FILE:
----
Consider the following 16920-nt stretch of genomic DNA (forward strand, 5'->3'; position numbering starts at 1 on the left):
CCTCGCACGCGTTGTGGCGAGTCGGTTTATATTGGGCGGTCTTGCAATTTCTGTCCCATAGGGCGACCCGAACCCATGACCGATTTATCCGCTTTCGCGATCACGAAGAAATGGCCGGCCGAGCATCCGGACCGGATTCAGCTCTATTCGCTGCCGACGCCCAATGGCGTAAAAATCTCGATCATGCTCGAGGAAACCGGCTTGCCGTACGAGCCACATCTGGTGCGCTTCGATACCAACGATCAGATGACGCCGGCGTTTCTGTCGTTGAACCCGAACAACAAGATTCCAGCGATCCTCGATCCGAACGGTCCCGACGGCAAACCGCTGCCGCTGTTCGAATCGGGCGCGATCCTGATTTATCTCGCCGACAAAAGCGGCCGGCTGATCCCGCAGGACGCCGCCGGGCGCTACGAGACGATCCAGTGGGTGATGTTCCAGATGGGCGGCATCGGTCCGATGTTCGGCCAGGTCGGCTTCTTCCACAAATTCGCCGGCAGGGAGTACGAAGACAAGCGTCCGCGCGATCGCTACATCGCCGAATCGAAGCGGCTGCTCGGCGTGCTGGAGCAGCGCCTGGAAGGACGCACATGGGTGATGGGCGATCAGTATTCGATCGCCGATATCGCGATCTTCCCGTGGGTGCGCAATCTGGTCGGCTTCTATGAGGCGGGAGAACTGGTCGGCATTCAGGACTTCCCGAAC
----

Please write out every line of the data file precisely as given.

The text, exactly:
Consider the following 16920-nt stretch of genomic DNA (forward strand, 5'->3'; position numbering starts at 1 on the left):
CCTCGCACGCGTTGTGGCGAGTCGGTTTATATTGGGCGGTCTTGCAATTTCTGTCCCATAGGGCGACCCGAACCCATGACCGATTTATCCGCTTTCGCGATCACGAAGAAATGGCCGGCCGAGCATCCGGACCGGATTCAGCTCTATTCGCTGCCGACGCCCAATGGCGTAAAAATCTCGATCATGCTCGAGGAAACCGGCTTGCCGTACGAGCCACATCTGGTGCGCTTCGATACCAACGATCAGATGACGCCGGCGTTTCTGTCGTTGAACCCGAACAACAAGATTCCAGCGATCCTCGATCCGAACGGTCCCGACGGCAAACCGCTGCCGCTGTTCGAATCGGGCGCGATCCTGATTTATCTCGCCGACAAAAGCGGCCGGCTGATCCCGCAGGACGCCGCCGGGCGCTACGAGACGATCCAGTGGGTGATGTTCCAGATGGGCGGCATCGGTCCGATGTTCGGCCAGGTCGGCTTCTTCCACAAATTCGCCGGCAGGGAGTACGAAGACAAGCGTCCGCGCGATCGCTACATCGCCGAATCGAAGCGGCTGCTCGGCGTGCTGGAGCAGCGCCTGGAAGGACGCACATGGGTGATGGGCGATCAGTATTCGATCGCCGATATCGCGATCTTCCCGTGGGTGCGCAATCTGGTCGGCTTCTATGAGGCGGGAGAACTGGTCGGCATTCAGGACTTCCCGAAC